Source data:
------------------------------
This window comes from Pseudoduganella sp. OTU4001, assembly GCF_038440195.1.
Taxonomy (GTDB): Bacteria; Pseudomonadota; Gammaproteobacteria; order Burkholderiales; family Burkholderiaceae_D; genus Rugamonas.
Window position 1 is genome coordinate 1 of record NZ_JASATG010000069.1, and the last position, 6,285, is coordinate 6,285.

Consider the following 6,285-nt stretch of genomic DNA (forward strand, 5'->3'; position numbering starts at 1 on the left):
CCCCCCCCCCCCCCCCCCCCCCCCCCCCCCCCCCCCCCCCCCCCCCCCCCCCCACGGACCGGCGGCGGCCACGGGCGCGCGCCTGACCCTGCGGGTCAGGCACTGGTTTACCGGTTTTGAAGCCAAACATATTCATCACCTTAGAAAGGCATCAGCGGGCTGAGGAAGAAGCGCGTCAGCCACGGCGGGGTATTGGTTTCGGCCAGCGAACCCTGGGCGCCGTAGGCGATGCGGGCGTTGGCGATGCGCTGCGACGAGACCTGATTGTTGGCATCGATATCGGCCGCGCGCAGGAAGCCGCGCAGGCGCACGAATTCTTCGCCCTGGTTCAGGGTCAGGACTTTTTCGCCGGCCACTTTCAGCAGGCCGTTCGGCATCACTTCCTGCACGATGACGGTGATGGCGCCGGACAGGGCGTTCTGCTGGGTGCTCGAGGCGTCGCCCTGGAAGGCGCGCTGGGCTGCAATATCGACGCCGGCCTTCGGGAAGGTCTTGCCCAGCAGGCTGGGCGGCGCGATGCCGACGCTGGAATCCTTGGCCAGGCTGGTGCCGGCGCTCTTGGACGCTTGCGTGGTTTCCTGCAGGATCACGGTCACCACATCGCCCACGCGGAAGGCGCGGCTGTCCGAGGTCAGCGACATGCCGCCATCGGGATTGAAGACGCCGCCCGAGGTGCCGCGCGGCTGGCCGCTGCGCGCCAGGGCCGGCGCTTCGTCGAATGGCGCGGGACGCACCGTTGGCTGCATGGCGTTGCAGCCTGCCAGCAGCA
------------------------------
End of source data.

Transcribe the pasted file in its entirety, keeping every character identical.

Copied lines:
This window comes from Pseudoduganella sp. OTU4001, assembly GCF_038440195.1.
Taxonomy (GTDB): Bacteria; Pseudomonadota; Gammaproteobacteria; order Burkholderiales; family Burkholderiaceae_D; genus Rugamonas.
Window position 1 is genome coordinate 1 of record NZ_JASATG010000069.1, and the last position, 6,285, is coordinate 6,285.

Consider the following 6,285-nt stretch of genomic DNA (forward strand, 5'->3'; position numbering starts at 1 on the left):
CCCCCCCCCCCCCCCCCCCCCCCCCCCCCCCCCCCCCCCCCCCCCCCCCCCCCACGGACCGGCGGCGGCCACGGGCGCGCGCCTGACCCTGCGGGTCAGGCACTGGTTTACCGGTTTTGAAGCCAAACATATTCATCACCTTAGAAAGGCATCAGCGGGCTGAGGAAGAAGCGCGTCAGCCACGGCGGGGTATTGGTTTCGGCCAGCGAACCCTGGGCGCCGTAGGCGATGCGGGCGTTGGCGATGCGCTGCGACGAGACCTGATTGTTGGCATCGATATCGGCCGCGCGCAGGAAGCCGCGCAGGCGCACGAATTCTTCGCCCTGGTTCAGGGTCAGGACTTTTTCGCCGGCCACTTTCAGCAGGCCGTTCGGCATCACTTCCTGCACGATGACGGTGATGGCGCCGGACAGGGCGTTCTGCTGGGTGCTCGAGGCGTCGCCCTGGAAGGCGCGCTGGGCTGCAATATCGACGCCGGCCTTCGGGAAGGTCTTGCCCAGCAGGCTGGGCGGCGCGATGCCGACGCTGGAATCCTTGGCCAGGCTGGTGCCGGCGCTCTTGGACGCTTGCGTGGTTTCCTGCAGGATCACGGTCACCACATCGCCCACGCGGAAGGCGCGGCTGTCCGAGGTCAGCGACATGCCGCCATCGGGATTGAAGACGCCGCCCGAGGTGCCGCGCGGCTGGCCGCTGCGCGCCAGGGCCGGCGCTTCGTCGAATGGCGCGGGACGCACCGTTGGCTGCATGGCGTTGCAGCCTGCCAGCAGCA